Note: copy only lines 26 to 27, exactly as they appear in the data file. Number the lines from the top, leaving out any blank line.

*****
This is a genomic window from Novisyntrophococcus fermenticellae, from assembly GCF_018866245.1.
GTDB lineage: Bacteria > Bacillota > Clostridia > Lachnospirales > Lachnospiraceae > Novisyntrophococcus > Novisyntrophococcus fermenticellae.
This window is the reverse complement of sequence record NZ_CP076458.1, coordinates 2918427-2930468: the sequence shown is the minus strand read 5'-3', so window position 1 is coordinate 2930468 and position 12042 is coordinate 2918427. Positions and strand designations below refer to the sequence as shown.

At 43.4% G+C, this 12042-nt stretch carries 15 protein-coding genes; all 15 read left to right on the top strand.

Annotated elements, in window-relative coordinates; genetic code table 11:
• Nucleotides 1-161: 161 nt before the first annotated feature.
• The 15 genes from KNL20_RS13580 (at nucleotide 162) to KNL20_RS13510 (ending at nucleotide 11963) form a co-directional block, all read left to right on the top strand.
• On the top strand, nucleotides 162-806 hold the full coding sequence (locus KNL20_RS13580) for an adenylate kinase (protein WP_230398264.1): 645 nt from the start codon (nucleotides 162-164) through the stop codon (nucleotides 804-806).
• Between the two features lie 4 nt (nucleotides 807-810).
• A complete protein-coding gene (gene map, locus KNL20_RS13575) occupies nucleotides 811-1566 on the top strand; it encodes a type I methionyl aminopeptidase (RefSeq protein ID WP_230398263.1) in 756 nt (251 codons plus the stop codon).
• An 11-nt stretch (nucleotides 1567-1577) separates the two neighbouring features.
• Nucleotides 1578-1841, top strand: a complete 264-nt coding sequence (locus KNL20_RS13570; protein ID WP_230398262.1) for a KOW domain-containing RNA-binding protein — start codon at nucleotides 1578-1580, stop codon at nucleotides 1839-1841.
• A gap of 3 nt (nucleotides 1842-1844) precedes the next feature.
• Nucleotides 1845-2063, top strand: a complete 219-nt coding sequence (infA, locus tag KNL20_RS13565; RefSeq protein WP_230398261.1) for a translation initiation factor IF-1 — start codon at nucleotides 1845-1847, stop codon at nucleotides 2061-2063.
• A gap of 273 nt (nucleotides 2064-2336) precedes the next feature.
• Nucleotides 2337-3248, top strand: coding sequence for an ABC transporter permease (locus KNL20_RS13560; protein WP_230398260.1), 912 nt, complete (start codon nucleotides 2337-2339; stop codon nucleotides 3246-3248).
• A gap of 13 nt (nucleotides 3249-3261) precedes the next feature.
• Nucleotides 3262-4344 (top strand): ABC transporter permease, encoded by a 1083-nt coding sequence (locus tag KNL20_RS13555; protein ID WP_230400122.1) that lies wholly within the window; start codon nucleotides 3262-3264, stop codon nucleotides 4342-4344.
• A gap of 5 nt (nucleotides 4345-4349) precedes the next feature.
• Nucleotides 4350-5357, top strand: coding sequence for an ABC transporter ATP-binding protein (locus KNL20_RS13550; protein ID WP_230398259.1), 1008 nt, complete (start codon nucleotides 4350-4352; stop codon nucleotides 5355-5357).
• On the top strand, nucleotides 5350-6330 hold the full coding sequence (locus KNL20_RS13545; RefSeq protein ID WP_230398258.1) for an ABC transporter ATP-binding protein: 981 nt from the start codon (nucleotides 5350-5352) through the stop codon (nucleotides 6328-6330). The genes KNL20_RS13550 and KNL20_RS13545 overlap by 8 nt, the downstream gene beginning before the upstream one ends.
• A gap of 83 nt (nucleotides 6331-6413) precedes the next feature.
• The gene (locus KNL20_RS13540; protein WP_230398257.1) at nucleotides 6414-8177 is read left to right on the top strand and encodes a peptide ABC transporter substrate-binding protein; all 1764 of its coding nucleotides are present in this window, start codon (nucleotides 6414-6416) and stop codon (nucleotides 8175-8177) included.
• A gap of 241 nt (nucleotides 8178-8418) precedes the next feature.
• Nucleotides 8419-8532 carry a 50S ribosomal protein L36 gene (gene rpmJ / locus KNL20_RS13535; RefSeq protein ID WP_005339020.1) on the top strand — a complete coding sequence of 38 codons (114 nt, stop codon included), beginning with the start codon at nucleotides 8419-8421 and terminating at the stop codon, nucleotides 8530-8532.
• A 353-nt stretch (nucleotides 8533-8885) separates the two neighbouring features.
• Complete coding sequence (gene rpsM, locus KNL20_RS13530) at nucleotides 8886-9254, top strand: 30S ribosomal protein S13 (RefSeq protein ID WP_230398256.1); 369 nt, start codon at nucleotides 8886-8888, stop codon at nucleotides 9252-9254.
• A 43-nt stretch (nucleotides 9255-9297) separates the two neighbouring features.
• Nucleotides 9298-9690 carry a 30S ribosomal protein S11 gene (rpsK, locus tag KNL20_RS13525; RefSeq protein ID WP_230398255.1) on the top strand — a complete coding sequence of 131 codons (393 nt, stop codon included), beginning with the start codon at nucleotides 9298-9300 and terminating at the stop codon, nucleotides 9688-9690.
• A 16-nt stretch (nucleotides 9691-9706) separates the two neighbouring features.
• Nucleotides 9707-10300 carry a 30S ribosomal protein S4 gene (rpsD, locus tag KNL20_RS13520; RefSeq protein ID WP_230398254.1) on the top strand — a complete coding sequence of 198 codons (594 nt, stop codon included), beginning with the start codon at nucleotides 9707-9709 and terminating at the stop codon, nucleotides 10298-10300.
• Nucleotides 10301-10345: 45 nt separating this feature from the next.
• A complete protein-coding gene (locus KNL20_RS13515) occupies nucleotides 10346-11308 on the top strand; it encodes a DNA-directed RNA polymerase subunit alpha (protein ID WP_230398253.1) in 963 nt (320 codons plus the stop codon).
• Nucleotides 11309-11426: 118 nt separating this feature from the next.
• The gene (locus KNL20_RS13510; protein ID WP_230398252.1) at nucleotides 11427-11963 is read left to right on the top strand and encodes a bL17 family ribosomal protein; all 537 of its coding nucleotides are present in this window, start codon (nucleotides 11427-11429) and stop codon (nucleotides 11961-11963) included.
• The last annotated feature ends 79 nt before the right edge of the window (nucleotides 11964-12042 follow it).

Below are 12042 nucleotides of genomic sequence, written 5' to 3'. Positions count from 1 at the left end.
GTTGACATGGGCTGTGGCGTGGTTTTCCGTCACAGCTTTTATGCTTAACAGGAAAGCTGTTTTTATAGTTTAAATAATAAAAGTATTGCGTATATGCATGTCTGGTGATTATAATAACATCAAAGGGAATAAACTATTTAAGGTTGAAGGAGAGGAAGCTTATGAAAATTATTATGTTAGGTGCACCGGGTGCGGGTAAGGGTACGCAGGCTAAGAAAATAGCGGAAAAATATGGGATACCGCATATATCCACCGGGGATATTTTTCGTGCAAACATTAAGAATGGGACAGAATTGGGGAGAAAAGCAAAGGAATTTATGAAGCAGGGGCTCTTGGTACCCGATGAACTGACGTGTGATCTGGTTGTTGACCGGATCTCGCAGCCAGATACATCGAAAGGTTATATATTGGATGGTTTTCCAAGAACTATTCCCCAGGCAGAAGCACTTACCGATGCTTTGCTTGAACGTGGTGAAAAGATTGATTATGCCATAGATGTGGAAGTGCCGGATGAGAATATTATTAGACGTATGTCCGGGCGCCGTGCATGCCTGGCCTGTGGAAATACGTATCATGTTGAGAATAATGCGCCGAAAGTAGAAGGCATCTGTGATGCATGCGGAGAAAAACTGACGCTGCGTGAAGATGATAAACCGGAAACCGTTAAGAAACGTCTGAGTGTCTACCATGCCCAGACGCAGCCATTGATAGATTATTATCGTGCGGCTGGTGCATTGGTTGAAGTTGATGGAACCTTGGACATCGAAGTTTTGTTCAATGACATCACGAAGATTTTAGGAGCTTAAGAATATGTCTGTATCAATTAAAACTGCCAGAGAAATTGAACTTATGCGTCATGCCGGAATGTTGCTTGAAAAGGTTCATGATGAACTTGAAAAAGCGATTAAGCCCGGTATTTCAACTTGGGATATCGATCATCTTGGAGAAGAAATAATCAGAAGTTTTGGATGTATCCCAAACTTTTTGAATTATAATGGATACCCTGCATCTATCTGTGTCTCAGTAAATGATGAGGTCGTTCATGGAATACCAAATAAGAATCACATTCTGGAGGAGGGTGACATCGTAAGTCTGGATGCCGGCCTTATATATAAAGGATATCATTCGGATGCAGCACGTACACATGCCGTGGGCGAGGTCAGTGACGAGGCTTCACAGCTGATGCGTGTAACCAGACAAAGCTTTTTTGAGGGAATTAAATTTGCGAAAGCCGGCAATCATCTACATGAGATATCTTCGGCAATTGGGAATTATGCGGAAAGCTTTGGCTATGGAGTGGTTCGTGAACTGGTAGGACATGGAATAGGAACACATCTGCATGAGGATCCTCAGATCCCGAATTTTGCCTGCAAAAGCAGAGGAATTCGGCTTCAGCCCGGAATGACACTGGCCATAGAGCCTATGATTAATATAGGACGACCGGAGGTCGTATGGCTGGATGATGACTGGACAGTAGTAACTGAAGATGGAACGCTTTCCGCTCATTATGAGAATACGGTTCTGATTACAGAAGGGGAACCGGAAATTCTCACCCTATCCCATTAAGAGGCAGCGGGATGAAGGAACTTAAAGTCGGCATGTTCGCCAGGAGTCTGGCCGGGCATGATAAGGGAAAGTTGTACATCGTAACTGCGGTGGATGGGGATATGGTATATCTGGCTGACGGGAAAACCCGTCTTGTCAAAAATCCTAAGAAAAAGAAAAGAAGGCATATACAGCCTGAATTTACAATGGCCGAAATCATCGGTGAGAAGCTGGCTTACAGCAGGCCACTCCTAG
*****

• A 353-nt stretch (nucleotides 8533-8885) separates the two neighbouring features.
• Complete coding sequence (gene rpsM, locus KNL20_RS13530) at nucleotides 8886-9254, top strand: 30S ribosomal protein S13 (RefSeq protein ID WP_230398256.1); 369 nt, start codon at nucleotides 8886-8888, stop codon at nucleotides 9252-9254.